Over eighteen years, Creating Futures has evolved from a conference to a movement that seeks to harness the experience, expertise, innovation and goodwill to build the capacities necessary to improve the mental health status of disadvantaged populations in Australasia and the Western Pacific. It exists as an independent, task-focused collaboration of individuals and institutions built on a foundation of relationships of trust across time, terrain, sectors and special interests. The 9th Creating Futures Conference was held online on July 21-22. The Cairns Institute (TCI) Adjunct Professor Ernest Hunter is the Conference Convener and together with Jennifer McHugh have been key conference organisers since 2012. TCI Fellow Dr Narayan Gopalkrishnan was a presenter and sits on the Steering Committee. Other supporters include; Fiji National University (FNU), The University of Papua New Guines (UPNG), World Health Organisation (WHO), University of Queensland (UQ), St Vincent’s Hospital, The Royal Australian and New Zealand College of Psychiatrists (RANZCP), SPC and Tonga, Samoa, Kiribati, Cook Islands and Solomon Islands Ministries of Health.
Despite a small budget and a lack of experience with digital platforms, the conference organisers were pleased with the results and deemed it a success. With 316 registrations; this equated to 130 sites, 9 timezones and 22 countries including Bhutan, Micronesia, Nauru, Indian, Maldives, USA, Samoa, Australia, New Zealand and Fiji. There was 28 presenters; including a pre-recorded introduction from Professor Vikram Patel, now located at Harvard. Keynote Presenter Assoc. Prof Abhijit Nadkarni from the London School of Hygiene and Tropical Medicine outlined how we need to Build Back Better Mental Health Global Mental Health as opposed to returning to pre-COVID conditions. Some recommendations included the need to integrate mental health interventions into other sectors, addressing mental health in children and incorporating technology innovations into mental health services. Currently based in Goa, Abhijit discussed the COVID experience in India and the immediate and long-term negative impacts of COVID on mental health. Island Nations presented on the Impacts COVID has had on their countries and the responses to the pandemic. Experiences differed dramatically with Nauru having had no cases of COVID but with 90% of the population vaccinated, to Fiji with rising infections, then to PNG with increasing numbers but dealing with vaccine hesitancy.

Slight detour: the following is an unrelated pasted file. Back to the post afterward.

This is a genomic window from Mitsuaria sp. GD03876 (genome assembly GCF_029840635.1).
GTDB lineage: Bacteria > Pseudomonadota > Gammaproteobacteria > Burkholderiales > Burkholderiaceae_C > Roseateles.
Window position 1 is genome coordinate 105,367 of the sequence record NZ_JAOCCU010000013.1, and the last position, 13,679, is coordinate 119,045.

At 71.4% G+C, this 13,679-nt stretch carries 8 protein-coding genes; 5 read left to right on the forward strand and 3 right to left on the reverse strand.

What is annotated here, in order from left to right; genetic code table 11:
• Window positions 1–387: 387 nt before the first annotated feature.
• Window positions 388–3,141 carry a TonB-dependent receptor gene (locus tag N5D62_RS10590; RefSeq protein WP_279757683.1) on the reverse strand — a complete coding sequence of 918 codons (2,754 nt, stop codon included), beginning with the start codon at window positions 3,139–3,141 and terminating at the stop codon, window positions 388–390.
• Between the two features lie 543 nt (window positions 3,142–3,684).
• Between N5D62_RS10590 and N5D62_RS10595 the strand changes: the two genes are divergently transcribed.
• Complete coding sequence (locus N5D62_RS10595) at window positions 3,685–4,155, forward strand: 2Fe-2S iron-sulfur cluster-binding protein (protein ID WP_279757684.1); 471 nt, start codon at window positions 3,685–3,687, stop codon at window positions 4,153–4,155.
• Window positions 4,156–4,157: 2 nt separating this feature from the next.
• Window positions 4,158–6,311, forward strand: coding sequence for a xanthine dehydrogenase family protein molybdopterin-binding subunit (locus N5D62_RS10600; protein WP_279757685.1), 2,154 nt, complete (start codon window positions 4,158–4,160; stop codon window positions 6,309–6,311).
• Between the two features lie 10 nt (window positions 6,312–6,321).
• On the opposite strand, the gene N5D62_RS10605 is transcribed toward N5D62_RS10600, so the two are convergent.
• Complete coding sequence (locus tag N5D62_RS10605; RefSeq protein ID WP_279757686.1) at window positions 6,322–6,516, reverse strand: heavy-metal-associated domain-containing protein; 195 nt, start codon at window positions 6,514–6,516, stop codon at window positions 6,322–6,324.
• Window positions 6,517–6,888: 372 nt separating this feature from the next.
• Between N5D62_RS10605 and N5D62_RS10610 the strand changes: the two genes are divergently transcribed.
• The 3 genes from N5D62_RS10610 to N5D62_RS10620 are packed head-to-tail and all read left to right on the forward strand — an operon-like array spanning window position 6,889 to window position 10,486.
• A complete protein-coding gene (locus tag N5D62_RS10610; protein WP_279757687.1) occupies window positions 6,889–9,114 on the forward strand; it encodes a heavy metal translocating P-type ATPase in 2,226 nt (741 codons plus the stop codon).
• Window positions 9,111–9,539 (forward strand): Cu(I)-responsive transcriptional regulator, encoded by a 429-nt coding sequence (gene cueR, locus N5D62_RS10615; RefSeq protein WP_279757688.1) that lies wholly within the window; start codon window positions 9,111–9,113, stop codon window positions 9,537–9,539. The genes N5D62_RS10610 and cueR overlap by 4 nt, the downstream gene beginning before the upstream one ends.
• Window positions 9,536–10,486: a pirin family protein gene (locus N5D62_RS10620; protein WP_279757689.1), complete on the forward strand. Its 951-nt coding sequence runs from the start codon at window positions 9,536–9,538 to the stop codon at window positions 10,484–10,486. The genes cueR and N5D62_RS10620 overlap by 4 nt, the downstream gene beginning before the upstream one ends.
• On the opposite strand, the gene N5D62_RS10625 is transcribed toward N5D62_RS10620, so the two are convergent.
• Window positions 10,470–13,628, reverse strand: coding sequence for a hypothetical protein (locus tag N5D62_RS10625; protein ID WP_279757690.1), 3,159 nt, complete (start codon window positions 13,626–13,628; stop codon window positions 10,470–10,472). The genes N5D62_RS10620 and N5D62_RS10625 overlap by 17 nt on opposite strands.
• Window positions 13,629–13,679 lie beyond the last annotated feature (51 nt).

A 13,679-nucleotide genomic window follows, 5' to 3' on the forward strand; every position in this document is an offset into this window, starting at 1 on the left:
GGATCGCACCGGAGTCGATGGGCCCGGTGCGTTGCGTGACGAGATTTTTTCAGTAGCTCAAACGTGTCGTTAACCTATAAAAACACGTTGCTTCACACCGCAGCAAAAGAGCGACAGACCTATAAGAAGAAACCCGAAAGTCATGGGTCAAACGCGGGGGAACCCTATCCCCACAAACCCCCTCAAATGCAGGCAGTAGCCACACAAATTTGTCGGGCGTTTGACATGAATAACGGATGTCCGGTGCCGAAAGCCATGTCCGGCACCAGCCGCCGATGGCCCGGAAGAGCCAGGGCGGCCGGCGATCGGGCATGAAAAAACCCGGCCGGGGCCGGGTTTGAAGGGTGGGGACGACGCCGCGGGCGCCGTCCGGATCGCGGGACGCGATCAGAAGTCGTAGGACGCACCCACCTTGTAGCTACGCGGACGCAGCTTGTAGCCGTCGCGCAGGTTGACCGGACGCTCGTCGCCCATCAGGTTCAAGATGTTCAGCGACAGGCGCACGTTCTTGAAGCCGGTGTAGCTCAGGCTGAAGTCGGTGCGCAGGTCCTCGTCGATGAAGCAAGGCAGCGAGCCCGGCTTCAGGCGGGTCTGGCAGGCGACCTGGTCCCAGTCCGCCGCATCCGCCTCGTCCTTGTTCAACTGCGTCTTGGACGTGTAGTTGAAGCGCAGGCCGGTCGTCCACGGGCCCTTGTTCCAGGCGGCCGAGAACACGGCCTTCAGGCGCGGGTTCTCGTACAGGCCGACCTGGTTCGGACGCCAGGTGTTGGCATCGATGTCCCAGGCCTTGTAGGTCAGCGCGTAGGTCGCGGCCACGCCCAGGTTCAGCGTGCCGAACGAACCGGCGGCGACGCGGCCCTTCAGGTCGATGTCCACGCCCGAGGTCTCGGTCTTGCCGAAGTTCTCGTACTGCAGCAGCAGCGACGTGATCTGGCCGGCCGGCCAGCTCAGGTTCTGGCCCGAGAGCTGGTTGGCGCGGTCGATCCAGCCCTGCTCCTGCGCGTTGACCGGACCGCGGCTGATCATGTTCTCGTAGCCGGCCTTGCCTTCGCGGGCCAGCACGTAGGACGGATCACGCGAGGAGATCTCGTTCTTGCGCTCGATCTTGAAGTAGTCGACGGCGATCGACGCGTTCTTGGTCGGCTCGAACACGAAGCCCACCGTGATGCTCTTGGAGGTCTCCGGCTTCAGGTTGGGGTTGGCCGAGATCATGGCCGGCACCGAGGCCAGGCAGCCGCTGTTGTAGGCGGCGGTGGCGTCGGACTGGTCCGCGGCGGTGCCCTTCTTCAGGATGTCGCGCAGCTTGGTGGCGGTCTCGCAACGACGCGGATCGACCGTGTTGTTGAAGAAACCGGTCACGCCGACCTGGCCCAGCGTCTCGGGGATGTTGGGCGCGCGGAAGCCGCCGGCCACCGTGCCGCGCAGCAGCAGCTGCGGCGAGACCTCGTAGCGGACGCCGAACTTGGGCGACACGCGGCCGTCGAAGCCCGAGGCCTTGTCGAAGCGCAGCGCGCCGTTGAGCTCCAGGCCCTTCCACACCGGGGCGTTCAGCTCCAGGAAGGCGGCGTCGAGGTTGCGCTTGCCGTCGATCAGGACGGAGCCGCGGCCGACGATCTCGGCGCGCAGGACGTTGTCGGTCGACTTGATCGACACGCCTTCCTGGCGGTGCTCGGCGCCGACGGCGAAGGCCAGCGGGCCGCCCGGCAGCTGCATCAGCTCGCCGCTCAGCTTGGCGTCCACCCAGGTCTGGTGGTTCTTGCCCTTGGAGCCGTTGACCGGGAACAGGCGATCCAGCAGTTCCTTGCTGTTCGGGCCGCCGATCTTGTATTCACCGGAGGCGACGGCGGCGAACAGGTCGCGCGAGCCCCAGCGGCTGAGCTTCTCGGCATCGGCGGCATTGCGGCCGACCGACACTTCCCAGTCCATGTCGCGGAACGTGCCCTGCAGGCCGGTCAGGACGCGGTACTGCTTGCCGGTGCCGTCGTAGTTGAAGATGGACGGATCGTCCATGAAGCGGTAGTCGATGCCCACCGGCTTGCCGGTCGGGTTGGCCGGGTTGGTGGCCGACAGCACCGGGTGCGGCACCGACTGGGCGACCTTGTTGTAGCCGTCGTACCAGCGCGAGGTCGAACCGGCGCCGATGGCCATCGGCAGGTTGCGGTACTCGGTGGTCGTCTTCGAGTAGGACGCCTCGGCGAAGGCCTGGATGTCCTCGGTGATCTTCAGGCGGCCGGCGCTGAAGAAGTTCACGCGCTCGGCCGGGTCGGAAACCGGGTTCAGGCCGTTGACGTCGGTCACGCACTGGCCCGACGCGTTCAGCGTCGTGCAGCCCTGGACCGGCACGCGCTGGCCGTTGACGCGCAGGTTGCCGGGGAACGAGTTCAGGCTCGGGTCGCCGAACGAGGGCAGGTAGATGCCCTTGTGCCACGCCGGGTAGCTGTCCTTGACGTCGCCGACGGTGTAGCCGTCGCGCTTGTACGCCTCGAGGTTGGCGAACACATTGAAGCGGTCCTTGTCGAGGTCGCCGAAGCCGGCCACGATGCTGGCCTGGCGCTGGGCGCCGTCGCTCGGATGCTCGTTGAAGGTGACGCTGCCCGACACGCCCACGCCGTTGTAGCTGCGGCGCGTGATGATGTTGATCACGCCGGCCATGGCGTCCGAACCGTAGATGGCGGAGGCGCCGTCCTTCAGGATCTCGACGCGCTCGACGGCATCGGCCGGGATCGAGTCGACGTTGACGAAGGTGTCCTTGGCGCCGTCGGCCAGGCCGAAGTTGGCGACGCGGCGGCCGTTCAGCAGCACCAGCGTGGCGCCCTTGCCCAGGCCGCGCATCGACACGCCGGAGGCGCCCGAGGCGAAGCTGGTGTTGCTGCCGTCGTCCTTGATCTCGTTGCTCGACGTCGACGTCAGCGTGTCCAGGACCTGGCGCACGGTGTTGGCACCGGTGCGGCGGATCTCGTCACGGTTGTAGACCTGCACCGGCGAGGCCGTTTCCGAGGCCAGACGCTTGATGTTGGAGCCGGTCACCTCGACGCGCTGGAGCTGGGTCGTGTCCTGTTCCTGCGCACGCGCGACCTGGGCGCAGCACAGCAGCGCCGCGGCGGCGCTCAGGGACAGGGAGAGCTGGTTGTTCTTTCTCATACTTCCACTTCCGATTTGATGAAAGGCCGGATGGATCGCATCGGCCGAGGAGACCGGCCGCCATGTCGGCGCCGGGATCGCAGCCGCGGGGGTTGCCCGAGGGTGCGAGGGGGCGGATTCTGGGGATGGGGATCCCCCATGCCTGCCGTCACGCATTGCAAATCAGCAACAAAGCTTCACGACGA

Other topics covered were the availability and ethical implications of expanding digital technologies for improved mental health, mental health and communities under stress – self-harm, family violence, the particular vulnerabilities of children and survey principles and practices – adapting for complex cultures and social circumstances.
Professor Zoltan Sarnyai (JCU Neuroscience) gave a well-received talk on the potential and need for The Centre for Brain Health in the Tropics. Zoltan and co-presenters from the Pacific facilitated discussion about the ways in which Pacific Island Countries could contribute to and benefit from the set up of the Centre for Brain Health in the Tropics at JCU – a world first. Collaboration is the key and the conference provided the ideal pathways to develop critical relationships. In the next few weeks the conference presentations will be uploaded to the Creating Futures website www.creatingfutures.org.au and at later, a report outlining the conference will be published and a survey completed by attendees.
The feedback has been overwhelmingly positive. Many suggested that considerations of the significant impacts of COVID on the regions are both physical and mental health, or as they say in Fiji, “there is no health without mental health.” There is a large need for Pacific countries to come together, connect and learn from each other and Creating Futures is a platform that helps facilitate this. A delegate from Nauru said “Sitting in the two-day conference had created a lot of thought, inspiration and drive to try and boost the services in our countries and current places of work despite the challenges we may have at hand, and learning from the other presentations as well. I hope we will continue to support one another through frequent contacts via webinars and zoom sessions to keep the momentum going.”
There have been many insightful comments from attendees including the following; “Mental health has always been a pandemic but COVID seems to have the spotlight. Mental health needs to be addressed, it is also a pandemic.” This brings us back to the conference opening and the quote from Vikram Patel “Mental Health is the greatest personal asset.”